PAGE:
Composting 101

I don’t know about you but the thought of starting a compost bin can be overwhelming. It’s hard to know where to even begin. What the heck is cold composting and how is it different to hot composting? What can you compost? Does it smell? Can I do ut indoors? So we’re here to shed some light on all of your burning questions.

Hot and Cold composting.

Cold composting is gathering all of your garden or food waste and popping them into a pile or bin. Over time (around a year or so) they will decompose and you’ll be left with some awesome garden fertiliser. 

While hot composting is a little more intense but the rewards of hot composting are much faster. You need 4 things to make your hot compost work. Nitrogen, carbon, air and water. Together these 4 feed your compost’s micro-organisms. The micro-organisms get quickly to work and speed up the decay of your waste. 


Vermicompost is your other alternative with the help of worms! Worms in your compost bin not only eat the scraps but produce nitrogen to help speed up the process. 

What can I compost?

  • Fruit Scraps
  • Veggie Scraps
  • Coffee Grounds
  • Eggshells
  • Grass and plant clippings 
  • Dry leaves
  • Shredded Newspaper
  • Straw
  • Our One Small Step mail satchels

What can’t you compost?

  • Meat, fat, oil or grease
  • Diseased plant materials 
  • Pet Waste
  • Dairy products

How to make an outdoor hot compost

  1. Combine your green and brown materials. Brown materials refers to dried leaves, shrubs, cardboards, newspaper, hay and straw. These add carbon to your pile. While green materials refers to kitchen scraps, coffee grounds and fresh plant clippings. These add nitrogen to your compost.  You want to collect enough plant materials and scraps to make about a 2-4 foot high pile. This will give your compost the absolute best chance at productivity. Start by mixing 3 parts brown and 1 park green materials. If your compost pile looks too wet or starts to smell, add more brown materials. If it looks too dry add some extra green materials. This will keep your compost at a happy medium. 
  2. Water your compost pile. Sprinkle it regularly to ensure that it stays a little moist. Like a damp sponge. Adding too much water will kill your micro-organisms. If this happens your pile will rot instead of composting. To see if your compost is working, reach into the middle of the pile with your hand. The compost should feel warm.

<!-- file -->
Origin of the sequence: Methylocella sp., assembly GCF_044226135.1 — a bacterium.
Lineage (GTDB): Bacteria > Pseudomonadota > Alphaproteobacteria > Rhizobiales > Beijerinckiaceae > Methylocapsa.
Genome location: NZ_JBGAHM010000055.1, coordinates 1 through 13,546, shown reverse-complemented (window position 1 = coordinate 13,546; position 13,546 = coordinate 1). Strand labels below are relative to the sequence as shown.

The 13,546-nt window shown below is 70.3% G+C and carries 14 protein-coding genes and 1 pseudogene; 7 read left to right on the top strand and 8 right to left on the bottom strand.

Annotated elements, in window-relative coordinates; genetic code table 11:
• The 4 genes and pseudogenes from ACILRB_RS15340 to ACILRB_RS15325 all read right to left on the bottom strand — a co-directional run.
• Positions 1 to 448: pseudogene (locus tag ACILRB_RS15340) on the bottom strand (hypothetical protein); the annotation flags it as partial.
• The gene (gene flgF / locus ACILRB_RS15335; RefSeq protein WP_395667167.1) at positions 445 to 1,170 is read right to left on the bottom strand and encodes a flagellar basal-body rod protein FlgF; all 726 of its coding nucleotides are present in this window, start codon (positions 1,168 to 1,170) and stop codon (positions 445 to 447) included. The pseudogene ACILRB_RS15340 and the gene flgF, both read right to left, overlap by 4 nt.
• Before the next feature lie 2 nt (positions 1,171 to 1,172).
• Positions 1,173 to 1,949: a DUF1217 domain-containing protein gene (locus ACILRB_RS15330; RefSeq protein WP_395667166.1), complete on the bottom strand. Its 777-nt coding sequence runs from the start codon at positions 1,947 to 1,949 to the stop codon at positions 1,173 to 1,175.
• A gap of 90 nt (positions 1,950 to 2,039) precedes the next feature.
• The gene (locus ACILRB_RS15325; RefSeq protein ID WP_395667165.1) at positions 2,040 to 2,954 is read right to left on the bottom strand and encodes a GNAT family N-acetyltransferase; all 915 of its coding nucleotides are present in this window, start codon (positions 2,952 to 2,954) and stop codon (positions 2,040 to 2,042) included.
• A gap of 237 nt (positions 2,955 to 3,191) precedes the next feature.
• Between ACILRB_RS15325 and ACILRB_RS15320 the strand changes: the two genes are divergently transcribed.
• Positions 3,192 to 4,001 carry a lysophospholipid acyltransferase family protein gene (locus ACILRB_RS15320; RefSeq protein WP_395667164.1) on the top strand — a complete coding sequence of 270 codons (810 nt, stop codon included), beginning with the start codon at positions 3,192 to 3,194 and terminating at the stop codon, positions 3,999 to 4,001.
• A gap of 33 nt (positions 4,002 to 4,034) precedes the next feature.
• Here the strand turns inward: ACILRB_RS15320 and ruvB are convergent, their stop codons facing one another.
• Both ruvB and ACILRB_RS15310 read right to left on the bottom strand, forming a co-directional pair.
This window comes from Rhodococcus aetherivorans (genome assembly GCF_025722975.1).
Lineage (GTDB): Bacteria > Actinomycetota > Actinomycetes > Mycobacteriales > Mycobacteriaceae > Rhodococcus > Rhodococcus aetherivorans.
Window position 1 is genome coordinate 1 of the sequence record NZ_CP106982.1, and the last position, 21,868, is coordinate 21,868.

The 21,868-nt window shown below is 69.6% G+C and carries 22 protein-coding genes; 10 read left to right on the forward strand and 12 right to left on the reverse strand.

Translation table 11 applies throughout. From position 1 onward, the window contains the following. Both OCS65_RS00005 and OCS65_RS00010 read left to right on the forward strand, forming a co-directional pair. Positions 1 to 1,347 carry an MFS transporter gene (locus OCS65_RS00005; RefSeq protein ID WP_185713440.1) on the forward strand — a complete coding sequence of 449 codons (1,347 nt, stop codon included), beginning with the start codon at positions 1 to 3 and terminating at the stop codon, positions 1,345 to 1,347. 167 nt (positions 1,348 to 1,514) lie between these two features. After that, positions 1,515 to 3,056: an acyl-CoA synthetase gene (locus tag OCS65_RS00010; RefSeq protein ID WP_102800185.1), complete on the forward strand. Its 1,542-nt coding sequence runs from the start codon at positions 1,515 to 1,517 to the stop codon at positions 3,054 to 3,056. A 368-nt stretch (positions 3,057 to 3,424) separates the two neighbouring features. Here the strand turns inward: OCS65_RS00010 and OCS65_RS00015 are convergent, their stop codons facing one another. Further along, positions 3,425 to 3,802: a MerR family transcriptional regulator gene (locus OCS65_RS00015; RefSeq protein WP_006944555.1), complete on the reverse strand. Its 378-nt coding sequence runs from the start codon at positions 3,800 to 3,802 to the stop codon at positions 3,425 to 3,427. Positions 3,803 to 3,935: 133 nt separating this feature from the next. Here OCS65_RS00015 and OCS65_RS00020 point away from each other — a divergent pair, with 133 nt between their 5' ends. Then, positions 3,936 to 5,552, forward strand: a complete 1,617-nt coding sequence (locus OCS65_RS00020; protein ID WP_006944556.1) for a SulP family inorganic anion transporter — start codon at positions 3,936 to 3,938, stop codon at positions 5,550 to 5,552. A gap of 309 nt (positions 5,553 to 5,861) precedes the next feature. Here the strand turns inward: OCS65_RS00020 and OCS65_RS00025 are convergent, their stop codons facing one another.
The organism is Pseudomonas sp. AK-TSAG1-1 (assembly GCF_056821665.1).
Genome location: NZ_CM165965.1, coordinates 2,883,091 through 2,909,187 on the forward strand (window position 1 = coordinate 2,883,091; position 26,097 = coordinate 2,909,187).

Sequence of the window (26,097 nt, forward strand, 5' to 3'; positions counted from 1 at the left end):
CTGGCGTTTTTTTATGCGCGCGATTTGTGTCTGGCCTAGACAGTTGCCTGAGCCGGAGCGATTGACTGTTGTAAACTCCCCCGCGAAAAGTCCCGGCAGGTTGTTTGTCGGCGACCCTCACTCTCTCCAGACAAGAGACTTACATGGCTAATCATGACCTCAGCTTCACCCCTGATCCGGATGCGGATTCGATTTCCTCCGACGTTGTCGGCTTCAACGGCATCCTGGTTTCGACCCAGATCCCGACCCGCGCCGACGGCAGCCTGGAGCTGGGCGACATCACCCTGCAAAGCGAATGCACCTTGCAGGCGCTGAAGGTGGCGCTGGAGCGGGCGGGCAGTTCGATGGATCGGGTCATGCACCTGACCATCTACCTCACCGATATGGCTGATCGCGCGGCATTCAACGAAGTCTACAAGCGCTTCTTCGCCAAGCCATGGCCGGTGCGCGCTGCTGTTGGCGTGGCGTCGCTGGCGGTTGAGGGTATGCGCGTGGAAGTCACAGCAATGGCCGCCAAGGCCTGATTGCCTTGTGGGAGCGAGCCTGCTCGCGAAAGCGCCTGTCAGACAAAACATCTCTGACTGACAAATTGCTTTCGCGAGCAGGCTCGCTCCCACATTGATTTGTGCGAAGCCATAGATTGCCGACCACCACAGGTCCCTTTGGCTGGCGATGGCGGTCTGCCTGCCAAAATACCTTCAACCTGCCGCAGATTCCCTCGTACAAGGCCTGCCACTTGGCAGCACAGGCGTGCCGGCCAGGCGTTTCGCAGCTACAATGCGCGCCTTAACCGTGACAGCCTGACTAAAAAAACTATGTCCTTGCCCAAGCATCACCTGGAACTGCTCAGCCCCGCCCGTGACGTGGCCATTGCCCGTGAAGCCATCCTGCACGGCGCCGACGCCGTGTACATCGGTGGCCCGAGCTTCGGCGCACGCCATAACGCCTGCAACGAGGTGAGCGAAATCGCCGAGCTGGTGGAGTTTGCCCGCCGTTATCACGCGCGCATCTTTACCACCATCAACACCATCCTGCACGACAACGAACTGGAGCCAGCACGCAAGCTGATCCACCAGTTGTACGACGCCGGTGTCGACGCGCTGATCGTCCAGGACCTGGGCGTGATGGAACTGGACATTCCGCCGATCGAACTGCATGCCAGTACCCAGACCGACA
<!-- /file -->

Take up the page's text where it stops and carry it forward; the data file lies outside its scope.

3. Mix your pile. Stirring your compost pile with a rake will help your scraps decompose more quickly, prevent smells and keep your compost happy. 
  4. It’s time to feed your garden. When your compost stops giving off head and becomes dry, brown and crumbly your compost has finished cooking and is ready to feed your garden. Add 4 inches of compost to your garden and flower beds at the beginning of each planting season to help your garden thrive. You can also steep your compost in water to create a homemade liquid fertiliser.

How to make an indoor compost.

The best way to do an indoor compost is by having a little indoor worm farm. However, I know not everyone is keen on having an indoor worm farm. If you want a bench top compost, this is the way to go.

  1. Get your compost vessel of choice. I have a steel compost bin that I keep on my kitchen bench and then I pop it in my outdoor compost. You can use, a bench top compost bin, a plastic container or a bucket. You want to make sure that they have a lid with aeration holes. Lots of bench top compost bins now have charcoal filters. These ones have little to no odour. 
  2. Have a stash of shredded newspaper or dry leaves, add these every time you add your food scraps to keep your compost from getting too wet.
  3. Turn your compost scraps. This will help them break down more consistently. 
  4. If you don’t have a garden to use your compost on when it is finished you can pop the finished compost into your green bin. 

Top Tips.

  1. Turn your compost. Whether you have an indoor or outdoor compost, this is important. 
  2. Keep your compost moist but not too moist. 
  3. If you’re using an indoor compost bin, invest in one with a charcoal filter. This will completely eliminate smells. I promise you its life changing.